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RMAN(9) Kernel Developer's Manual RMAN(9)


rman, rman_activate_resource, rman_adjust_resource, rman_deactivate_resource, rman_fini, rman_init, rman_init_from_resource, rman_is_region_manager, rman_manage_region, rman_first_free_region, rman_last_free_region, rman_release_resource, rman_reserve_resource, rman_reserve_resource_bound, rman_make_alignment_flags, rman_get_start, rman_get_end, rman_get_device, rman_get_size, rman_get_flags, rman_set_mapping, rman_get_mapping, rman_set_virtual, rman_get_virtual, rman_set_bustag, rman_get_bustag, rman_set_bushandle, rman_get_bushandle, rman_set_rid, rman_get_ridresource management functions


#include <sys/types.h>
#include <sys/rman.h>

rman_activate_resource(struct resource *r);

rman_adjust_resource(struct resource *r, rman_res_t start, rman_res_t end);

rman_deactivate_resource(struct resource *r);

rman_fini(struct rman *rm);

rman_init(struct rman *rm);

rman_init_from_resource(struct rman *rm, struct resource *r);

rman_is_region_manager(struct resource *r, struct rman *rm);

rman_manage_region(struct rman *rm, rman_res_t start, rman_res_t end);

rman_first_free_region(struct rman *rm, rman_res_t *start, rman_res_t *end);

rman_last_free_region(struct rman *rm, rman_res_t *start, rman_res_t *end);

rman_release_resource(struct resource *r);

struct resource *
rman_reserve_resource(struct rman *rm, rman_res_t start, rman_res_t end, rman_res_t count, u_int flags, struct device *dev);

struct resource *
rman_reserve_resource_bound(struct rman *rm, rman_res_t start, rman_res_t end, rman_res_t count, rman_res_t bound, u_int flags, struct device *dev);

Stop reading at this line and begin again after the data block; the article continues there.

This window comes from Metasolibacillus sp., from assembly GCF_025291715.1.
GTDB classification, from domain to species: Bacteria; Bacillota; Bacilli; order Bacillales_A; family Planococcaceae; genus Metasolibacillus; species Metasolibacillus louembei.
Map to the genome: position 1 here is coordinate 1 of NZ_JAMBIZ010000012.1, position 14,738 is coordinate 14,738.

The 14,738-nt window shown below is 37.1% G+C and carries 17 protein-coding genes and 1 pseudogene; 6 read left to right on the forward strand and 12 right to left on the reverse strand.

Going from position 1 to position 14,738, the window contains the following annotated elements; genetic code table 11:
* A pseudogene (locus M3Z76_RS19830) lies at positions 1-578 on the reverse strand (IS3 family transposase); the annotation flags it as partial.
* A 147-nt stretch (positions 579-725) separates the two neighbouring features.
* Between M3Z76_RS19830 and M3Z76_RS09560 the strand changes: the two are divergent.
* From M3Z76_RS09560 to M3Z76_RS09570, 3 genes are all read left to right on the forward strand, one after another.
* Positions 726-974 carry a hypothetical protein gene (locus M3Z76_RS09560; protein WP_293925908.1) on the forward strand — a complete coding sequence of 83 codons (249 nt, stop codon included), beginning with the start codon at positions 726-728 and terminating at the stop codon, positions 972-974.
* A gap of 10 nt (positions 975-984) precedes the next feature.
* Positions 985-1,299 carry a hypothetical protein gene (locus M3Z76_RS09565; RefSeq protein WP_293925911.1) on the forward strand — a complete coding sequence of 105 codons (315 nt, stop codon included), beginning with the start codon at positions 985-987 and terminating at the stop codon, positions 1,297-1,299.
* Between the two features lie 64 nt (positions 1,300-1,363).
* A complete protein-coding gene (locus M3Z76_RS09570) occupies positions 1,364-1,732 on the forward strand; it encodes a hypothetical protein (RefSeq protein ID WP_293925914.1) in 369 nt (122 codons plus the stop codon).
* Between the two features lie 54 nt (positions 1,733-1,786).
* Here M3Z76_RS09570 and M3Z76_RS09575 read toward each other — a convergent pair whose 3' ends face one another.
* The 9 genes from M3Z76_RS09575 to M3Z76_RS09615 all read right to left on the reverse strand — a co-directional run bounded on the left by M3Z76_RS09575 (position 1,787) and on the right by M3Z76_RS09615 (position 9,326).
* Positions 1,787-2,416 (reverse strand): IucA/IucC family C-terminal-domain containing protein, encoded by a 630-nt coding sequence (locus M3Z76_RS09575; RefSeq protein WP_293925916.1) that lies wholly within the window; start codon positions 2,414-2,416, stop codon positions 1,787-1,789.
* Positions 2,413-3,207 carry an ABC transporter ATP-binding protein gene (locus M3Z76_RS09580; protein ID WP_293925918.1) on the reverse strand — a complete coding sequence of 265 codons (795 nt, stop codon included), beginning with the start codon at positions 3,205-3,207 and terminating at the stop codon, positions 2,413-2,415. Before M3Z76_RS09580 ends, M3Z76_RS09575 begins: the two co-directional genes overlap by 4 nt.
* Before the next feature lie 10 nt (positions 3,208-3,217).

rman_make_alignment_flags(uint32_t size);

rman_get_start(struct resource *r);

rman_get_end(struct resource *r);

struct device *
rman_get_device(struct resource *r);

rman_get_size(struct resource *r);

rman_get_flags(struct resource *r);

rman_set_mapping(struct resource *r, struct resource_map *map);

rman_get_mapping(struct resource *r, struct resource_map *map);

rman_set_virtual(struct resource *r, void *v);

void *
rman_get_virtual(struct resource *r);

rman_set_bustag(struct resource *r, bus_space_tag_t t);

rman_get_bustag(struct resource *r);

rman_set_bushandle(struct resource *r, bus_space_handle_t h);

rman_get_bushandle(struct resource *r);

rman_set_rid(struct resource *r, int rid);

rman_get_rid(struct resource *r);


The rman set of functions provides a flexible resource management abstraction. It is used extensively by the bus management code. It implements the abstractions of region and resource. A region descriptor is used to manage a region; this could be memory or some other form of bus space.

Each region has a set of bounds. Within these bounds, allocated segments may reside. Each segment, termed a resource, has several properties which are represented by a 16-bit flag register, as follows.

#define RF_ALLOCATED    0x0001 /* resource has been reserved */
#define RF_ACTIVE       0x0002 /* resource allocation has been activated */
#define RF_SHAREABLE    0x0004 /* resource permits contemporaneous sharing */
#define RF_FIRSTSHARE   0x0020 /* first in sharing list */
#define RF_PREFETCHABLE 0x0040 /* resource is prefetchable */
#define RF_UNMAPPED     0x0100 /* don't map resource when activating */